Caution: this is not for the faint-hearted. It’s not gruesome or terrifying, but Samuel Beckett’s trilogy of short plays on offer at The Lowry plunge you into the heart of Absurdism.
The night began with an announcement: “The three plays will run at 55 minutes, including a 3 minute silence between each piece. We will be turning the house lights and emergency lights off. If you have to leave, there will be no re-admittance.” And then they turned out the lights.
If you think it’s dark in a regular theatre, think again. The blackness was all-encompassing, pressing heavily against my eyes; I was straining to see anything. Not I begins not with a light, but a gurgle. The Mouth is born onto the stage, a pin-prick of a spotlight illuminating the beautiful red lips and white teeth, eight feet in the air, making the ugliest noises. Then the Mouth, voiced by the fantastic Lisa Dwan, the sole performer of all three plays, starts to talk.
Not I is an unstoppable torrent of thought and emotion, spoke “at the speed of thought,” veering along a vague path of connected images, up and down, excited and bored and angry and violent. The monologue couldn’t have last more than fifteen minutes—I’d guess even ten, given the breakneck speed of the speech!—before the audience is plunged into blackness once more.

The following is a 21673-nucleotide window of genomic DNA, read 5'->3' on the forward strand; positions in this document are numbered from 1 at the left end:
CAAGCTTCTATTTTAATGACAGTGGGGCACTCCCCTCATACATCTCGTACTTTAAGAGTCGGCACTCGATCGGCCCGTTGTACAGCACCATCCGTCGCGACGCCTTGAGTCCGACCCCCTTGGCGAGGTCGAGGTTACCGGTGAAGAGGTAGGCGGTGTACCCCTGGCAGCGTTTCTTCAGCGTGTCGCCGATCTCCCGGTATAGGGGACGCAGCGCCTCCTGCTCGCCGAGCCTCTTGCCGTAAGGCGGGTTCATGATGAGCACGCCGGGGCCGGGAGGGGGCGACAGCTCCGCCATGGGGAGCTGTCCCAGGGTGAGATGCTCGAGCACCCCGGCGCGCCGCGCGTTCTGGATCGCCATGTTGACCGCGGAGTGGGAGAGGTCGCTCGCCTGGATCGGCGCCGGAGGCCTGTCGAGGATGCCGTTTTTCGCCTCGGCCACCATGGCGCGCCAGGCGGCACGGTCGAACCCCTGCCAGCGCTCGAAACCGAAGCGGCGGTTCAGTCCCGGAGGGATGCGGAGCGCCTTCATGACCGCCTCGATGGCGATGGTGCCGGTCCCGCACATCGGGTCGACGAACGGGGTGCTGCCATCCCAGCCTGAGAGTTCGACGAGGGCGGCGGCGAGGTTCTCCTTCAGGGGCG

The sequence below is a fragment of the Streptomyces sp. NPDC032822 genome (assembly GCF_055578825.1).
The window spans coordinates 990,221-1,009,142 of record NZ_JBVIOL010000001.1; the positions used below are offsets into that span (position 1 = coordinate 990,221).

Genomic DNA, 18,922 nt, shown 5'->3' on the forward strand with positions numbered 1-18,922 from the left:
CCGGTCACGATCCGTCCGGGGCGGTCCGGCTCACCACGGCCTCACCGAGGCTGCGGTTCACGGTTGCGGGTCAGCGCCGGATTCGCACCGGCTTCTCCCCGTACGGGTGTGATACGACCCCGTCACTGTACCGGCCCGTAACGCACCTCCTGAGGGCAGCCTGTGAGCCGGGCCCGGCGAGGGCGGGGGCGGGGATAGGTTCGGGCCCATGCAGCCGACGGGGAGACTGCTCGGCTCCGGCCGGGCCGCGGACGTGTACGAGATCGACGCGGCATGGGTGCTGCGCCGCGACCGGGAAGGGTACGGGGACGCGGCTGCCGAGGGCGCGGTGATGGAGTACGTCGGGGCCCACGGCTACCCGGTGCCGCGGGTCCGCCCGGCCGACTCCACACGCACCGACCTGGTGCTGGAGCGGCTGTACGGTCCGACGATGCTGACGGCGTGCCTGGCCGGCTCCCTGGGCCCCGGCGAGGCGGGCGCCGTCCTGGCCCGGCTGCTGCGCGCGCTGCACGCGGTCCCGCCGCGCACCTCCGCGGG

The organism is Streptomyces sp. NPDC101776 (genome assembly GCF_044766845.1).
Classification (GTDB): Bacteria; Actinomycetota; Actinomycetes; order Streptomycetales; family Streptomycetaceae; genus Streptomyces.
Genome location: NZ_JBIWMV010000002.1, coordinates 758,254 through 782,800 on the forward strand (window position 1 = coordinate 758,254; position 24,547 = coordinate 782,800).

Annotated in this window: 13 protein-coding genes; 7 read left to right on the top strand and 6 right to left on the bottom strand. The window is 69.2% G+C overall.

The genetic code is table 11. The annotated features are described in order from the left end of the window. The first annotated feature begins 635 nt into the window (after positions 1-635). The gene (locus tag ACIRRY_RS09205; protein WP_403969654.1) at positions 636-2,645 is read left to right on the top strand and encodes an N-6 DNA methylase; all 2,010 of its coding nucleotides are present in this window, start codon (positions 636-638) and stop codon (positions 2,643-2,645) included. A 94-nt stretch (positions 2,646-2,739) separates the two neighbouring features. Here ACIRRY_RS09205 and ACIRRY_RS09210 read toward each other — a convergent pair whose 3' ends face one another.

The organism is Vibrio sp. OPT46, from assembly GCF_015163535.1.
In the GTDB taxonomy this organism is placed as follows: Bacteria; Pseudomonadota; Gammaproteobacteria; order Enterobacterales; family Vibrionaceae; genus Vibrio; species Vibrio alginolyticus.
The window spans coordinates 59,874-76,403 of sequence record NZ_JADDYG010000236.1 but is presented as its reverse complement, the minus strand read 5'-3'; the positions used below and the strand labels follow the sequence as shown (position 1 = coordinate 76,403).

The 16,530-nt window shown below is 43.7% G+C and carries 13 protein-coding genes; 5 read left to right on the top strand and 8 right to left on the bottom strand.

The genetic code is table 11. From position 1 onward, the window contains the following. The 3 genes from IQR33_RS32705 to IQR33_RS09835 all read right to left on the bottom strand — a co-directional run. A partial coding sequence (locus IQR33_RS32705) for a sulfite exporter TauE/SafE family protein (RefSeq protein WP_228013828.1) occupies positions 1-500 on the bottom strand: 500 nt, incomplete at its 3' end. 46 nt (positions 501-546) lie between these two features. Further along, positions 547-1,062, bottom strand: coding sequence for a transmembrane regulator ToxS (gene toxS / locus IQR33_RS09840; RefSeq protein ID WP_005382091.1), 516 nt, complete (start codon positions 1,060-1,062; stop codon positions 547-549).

Footfalls and Rockaby are both haunting and melancholy, seeing Dwan first pace the stage back and forth as she upheld an incredible dialogue as both mother and daughter, then rocking back and forth as the Woman in her chair, contemplating her life and her death.
Lisa Dwan was an amazing performer throughout—it was hard to believe that the three pieces starred the same actress. Not I involved so much energy that I felt pinned to my seat by the force of her words. The tone of Footfalls and Rockaby are very different, but the intensity is never lost, even for a moment. Particularly in Footfalls, Dwan balances the measured pacing and the battle between her two characters with the utmost precision and the tension—and the sadness—she created was truly palpable.
For me, the trilogy was astounding, with an exceptional performance from Lisa Dwan, but it is not for everyone—evident from the whispers in the stalls during Not I. However, if you’ve never experienced Absurdist theatre before and fancy throwing yourself in at the deep end give it a go—you might enjoy it! And for fans of the Absurd, and of Beckett: what’s stopping you?
5 out of 5 stars